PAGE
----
Second, endowments can play a very important role, as I noted previously, in innovating on the investment side of the equation. They could even be partnering in creative ways to build projects that reduce energy usage, create markets and projects for renewable energy, and grow local and community-based jobs. Imagine what would happen if philanthropic institutions partnered with local governments, universities, and faith groups and aligned their resources to support the development of community-based energy projects.
Third, none of this is sufficient without vigorous political leadership. We need leadership at the state and local levels to get started, and we need leadership at the national and international levels to pull all the pieces together. Again, the divest-invest movement is contributing to the opening of a political space in which we hope action on climate change will occur, and occur rapidly, because the window, as we all know, is closing.
That said, I think our movement is unique, for two reasons: One, there is a powerful alignment between the moral and financial risks of investing in fossil fuels in the face of climate change. The fact that the World Economic Forum openly debated the notion of the "carbon bubble" is an example of how seriously the issue is being taken by the global community. And two, the movement is not just calling for divestment from something that is going to harm us; it's also showing the way forward in terms of investing in solutions that will make the world a safer, healthier place for all its inhabitants.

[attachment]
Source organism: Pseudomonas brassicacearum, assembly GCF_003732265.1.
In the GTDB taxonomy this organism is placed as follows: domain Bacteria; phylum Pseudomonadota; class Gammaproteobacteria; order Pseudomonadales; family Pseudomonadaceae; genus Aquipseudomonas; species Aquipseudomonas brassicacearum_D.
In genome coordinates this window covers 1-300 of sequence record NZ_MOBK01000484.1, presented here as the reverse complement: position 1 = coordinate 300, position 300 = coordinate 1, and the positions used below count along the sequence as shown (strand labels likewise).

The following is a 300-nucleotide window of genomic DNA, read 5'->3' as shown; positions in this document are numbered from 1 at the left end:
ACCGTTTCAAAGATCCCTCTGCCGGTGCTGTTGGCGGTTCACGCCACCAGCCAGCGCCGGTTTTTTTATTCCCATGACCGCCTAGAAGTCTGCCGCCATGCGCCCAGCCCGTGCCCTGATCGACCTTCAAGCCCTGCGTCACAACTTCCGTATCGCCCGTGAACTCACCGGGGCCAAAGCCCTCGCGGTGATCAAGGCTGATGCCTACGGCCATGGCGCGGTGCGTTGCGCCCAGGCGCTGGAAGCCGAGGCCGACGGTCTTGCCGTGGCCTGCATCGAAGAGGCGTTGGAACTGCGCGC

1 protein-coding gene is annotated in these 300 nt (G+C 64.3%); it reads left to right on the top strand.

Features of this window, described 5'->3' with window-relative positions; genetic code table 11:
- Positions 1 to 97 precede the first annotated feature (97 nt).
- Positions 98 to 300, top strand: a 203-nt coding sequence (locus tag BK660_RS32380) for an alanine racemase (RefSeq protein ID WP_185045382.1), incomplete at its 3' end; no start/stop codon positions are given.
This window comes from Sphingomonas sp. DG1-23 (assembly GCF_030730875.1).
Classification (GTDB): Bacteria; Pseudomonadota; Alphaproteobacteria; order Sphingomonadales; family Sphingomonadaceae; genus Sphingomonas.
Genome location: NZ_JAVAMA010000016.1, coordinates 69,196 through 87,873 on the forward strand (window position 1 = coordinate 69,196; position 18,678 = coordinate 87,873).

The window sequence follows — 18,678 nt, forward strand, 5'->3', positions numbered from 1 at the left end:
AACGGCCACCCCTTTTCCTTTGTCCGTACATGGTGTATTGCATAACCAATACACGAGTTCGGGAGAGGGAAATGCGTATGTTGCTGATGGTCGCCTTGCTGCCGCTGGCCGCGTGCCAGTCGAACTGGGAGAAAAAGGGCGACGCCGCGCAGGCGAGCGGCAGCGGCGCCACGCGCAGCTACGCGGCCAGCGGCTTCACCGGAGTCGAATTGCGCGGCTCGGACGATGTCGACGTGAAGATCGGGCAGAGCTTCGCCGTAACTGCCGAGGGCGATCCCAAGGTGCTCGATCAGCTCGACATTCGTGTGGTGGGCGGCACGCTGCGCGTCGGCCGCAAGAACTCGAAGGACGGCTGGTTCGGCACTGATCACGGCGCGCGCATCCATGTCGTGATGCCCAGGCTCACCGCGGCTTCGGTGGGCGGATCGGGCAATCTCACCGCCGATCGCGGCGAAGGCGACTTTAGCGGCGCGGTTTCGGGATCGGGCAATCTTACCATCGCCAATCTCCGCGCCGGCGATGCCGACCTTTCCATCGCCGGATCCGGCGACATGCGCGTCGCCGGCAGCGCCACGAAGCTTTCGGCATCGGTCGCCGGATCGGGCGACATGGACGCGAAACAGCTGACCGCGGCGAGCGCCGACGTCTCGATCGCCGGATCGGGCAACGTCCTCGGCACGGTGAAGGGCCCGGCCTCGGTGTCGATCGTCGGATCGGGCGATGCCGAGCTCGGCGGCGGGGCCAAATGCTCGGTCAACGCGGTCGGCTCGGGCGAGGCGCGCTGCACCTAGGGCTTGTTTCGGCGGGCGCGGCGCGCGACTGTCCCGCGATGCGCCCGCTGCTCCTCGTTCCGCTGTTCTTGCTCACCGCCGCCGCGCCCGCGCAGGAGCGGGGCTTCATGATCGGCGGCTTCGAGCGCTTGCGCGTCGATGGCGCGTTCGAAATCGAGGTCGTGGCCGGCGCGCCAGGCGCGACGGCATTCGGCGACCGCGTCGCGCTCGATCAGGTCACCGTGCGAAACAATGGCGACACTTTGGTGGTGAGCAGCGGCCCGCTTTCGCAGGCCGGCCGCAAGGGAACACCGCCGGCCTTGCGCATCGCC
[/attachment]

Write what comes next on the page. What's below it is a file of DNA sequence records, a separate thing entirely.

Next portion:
You know, just a few years ago, I — and most of the environmental community — was despondent about the prospects for addressing this crisis head on. But I've had the opportunity to meet with student leaders at the forefront of this movement — and it's gone way beyond students — and I am just blown away by their passion for the issue, their sophistication, and their clarity of focus. These days I am truly filled with hope.
— Kyoko Uchida